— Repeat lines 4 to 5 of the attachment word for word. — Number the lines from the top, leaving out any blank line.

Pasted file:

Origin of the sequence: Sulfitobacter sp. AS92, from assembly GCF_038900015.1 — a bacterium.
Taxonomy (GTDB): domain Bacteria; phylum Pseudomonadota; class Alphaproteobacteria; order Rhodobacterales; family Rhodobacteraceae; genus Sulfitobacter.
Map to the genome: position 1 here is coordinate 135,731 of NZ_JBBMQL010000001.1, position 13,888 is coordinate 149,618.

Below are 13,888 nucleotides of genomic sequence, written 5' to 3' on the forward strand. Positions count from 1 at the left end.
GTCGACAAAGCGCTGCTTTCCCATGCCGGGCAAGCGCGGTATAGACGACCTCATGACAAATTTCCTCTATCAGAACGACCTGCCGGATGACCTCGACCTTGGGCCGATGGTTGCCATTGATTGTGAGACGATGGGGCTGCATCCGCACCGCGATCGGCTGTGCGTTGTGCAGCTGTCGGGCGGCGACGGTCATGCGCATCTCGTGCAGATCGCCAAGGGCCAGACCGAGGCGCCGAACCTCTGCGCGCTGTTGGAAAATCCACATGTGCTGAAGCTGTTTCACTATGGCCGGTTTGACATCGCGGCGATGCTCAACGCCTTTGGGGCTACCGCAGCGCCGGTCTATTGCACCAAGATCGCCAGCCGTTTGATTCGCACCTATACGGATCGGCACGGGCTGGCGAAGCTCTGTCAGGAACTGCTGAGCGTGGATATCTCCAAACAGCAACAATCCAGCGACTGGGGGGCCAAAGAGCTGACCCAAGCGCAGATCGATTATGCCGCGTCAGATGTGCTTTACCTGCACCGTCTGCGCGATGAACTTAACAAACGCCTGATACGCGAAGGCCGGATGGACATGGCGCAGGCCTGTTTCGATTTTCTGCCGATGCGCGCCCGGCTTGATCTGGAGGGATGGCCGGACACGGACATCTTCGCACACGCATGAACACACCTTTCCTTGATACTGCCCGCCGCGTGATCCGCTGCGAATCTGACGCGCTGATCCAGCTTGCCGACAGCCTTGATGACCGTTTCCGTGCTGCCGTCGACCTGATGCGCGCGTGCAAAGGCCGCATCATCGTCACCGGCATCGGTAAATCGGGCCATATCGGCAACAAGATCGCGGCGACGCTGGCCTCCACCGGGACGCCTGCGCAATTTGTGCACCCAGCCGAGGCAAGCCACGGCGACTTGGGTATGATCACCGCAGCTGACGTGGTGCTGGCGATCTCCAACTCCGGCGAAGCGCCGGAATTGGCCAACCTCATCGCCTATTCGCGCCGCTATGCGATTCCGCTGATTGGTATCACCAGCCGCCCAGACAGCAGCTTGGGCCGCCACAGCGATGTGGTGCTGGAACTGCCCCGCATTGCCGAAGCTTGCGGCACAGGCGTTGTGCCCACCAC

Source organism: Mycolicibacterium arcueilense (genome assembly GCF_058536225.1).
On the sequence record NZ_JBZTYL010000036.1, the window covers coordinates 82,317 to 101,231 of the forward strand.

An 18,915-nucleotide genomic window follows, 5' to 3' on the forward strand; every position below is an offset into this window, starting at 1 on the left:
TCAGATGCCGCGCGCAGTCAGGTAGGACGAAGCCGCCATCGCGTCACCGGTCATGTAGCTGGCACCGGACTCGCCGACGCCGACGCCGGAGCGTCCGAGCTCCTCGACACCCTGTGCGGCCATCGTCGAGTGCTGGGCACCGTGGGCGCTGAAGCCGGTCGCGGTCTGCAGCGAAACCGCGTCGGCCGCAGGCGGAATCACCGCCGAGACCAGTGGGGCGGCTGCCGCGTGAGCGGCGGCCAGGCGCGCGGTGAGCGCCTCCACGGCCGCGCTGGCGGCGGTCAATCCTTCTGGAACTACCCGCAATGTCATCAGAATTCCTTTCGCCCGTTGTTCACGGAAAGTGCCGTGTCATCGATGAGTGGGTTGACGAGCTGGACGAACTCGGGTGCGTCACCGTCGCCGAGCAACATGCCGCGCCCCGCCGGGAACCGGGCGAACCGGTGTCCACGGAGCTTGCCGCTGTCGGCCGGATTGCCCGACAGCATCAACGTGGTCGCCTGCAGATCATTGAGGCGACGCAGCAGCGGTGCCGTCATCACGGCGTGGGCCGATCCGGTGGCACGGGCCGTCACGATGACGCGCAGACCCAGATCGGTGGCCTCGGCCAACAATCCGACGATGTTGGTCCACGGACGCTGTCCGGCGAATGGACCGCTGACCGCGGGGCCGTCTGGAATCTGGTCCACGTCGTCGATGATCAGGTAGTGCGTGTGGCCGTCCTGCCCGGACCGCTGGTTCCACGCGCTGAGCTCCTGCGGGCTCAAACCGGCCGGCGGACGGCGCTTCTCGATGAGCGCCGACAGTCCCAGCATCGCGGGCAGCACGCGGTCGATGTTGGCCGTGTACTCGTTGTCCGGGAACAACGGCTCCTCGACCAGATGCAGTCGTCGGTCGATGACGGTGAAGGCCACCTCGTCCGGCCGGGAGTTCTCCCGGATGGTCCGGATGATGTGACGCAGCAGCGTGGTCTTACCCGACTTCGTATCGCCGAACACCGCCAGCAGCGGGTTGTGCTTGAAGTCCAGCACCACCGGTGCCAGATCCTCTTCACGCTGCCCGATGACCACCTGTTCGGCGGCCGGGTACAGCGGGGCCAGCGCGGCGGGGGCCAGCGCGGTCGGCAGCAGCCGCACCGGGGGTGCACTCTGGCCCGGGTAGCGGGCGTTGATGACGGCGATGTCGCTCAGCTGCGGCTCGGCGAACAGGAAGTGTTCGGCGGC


Below are 13,888 nucleotides of genomic sequence, written 5' to 3' on the forward strand. Positions count from 1 at the left end.
GTCGACAAAGCGCTGCTTTCCCATGCCGGGCAAGCGCGGTATAGACGACCTCATGACAAATTTCCTCTATCAGAACGACCTGCCGGATGACCTCGACCTTGGGCCGATGGTTGCCATTGATTGTGAGACGATGGGGCTGCATCCGCACCGCGATCGGCTGTGCGTTGTGCAGCTGTCGGGCGGCGACGGTCATGCGCATCTCGTGCAGATCGCCAAGGGCCAGACCGAGGCGCCGAACCTCTGCGCGCTGTTGGAAAATCCACATGTGCTGAAGCTGTTTCACTATGGCCGGTTTGACATCGCGGCGATGCTCAACGCCTTTGGGGCTACCGCAGCGCCGGTCTATTGCACCAAGATCGCCAGCCGTTTGATTCGCACCTATACGGATCGGCACGGGCTGGCGAAGCTCTGTCAGGAACTGCTGAGCGTGGATATCTCCAAACAGCAACAATCCAGCGACTGGGGGGCCAAAGAGCTGACCCAAGCGCAGATCGATTATGCCGCGTCAGATGTGCTTTACCTGCACCGTCTGCGCGATGAACTTAACAAACGCCTGATACGCGAAGGCCGGATGGACATGGCGCAGGCCTGTTTCGATTTTCTGCCGATGCGCGCCCGGCTTGATCTGGAGGGATGGCCGGACACGGACATCTTCGCACACGCATGAACACACCTTTCCTTGATACTGCCCGCCGCGTGATCCGCTGCGAATCTGACGCGCTGATCCAGCTTGCCGACAGCCTTGATGACCGTTTCCGTGCTGCCGTCGACCTGATGCGCGCGTGCAAAGGCCGCATCATCGTCACCGGCATCGGTAAATCGGGCCATATCGGCAACAAGATCGCGGCGACGCTGGCCTCCACCGGGACGCCTGCGCAATTTGTGCACCCAGCCGAGGCAAGCCACGGCGACTTGGGTATGATCACCGCAGCTGACGTGGTGCTGGCGATCTCCAACTCCGGCGAAGCGCCGGAATTGGCCAACCTCATCGCCTATTCGCGCCGCTATGCGATTCCGCTGATTGGTATCACCAGCCGCCCAGACAGCAGCTTGGGCCGCCACAGCGATGTGGTGCTGGAACTGCCCCGCATTGCCGAAGCTTGCGGCACAGGCGTTGTGCCCACCAC